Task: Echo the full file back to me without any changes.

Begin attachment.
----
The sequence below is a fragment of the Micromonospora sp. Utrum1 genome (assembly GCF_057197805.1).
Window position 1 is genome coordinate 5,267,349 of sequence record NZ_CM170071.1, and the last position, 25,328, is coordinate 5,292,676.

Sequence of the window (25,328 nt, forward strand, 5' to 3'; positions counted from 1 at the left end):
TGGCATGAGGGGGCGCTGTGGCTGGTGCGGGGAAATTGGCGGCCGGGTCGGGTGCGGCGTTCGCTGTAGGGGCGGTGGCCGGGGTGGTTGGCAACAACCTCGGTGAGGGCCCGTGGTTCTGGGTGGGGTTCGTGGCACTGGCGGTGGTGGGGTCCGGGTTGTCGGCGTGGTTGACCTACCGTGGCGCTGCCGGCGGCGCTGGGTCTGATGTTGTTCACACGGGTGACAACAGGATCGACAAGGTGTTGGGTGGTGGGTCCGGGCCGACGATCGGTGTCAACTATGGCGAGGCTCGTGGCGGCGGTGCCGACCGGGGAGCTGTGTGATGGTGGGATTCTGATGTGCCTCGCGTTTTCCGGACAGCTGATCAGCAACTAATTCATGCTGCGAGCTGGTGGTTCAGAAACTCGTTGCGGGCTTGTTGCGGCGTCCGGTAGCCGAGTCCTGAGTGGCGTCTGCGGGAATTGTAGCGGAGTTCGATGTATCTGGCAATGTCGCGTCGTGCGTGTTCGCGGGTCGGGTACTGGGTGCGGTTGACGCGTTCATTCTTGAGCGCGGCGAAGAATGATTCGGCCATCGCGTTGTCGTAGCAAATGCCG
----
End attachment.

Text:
The sequence below is a fragment of the Micromonospora sp. Utrum1 genome (assembly GCF_057197805.1).
Window position 1 is genome coordinate 5,267,349 of sequence record NZ_CM170071.1, and the last position, 25,328, is coordinate 5,292,676.

Sequence of the window (25,328 nt, forward strand, 5' to 3'; positions counted from 1 at the left end):
TGGCATGAGGGGGCGCTGTGGCTGGTGCGGGGAAATTGGCGGCCGGGTCGGGTGCGGCGTTCGCTGTAGGGGCGGTGGCCGGGGTGGTTGGCAACAACCTCGGTGAGGGCCCGTGGTTCTGGGTGGGGTTCGTGGCACTGGCGGTGGTGGGGTCCGGGTTGTCGGCGTGGTTGACCTACCGTGGCGCTGCCGGCGGCGCTGGGTCTGATGTTGTTCACACGGGTGACAACAGGATCGACAAGGTGTTGGGTGGTGGGTCCGGGCCGACGATCGGTGTCAACTATGGCGAGGCTCGTGGCGGCGGTGCCGACCGGGGAGCTGTGTGATGGTGGGATTCTGATGTGCCTCGCGTTTTCCGGACAGCTGATCAGCAACTAATTCATGCTGCGAGCTGGTGGTTCAGAAACTCGTTGCGGGCTTGTTGCGGCGTCCGGTAGCCGAGTCCTGAGTGGCGTCTGCGGGAATTGTAGCGGAGTTCGATGTATCTGGCAATGTCGCGTCGTGCGTGTTCGCGGGTCGGGTACTGGGTGCGGTTGACGCGTTCATTCTTGAGCGCGGCGAAGAATGATTCGGCCATCGCGTTGTCGTAGCAAATGCCG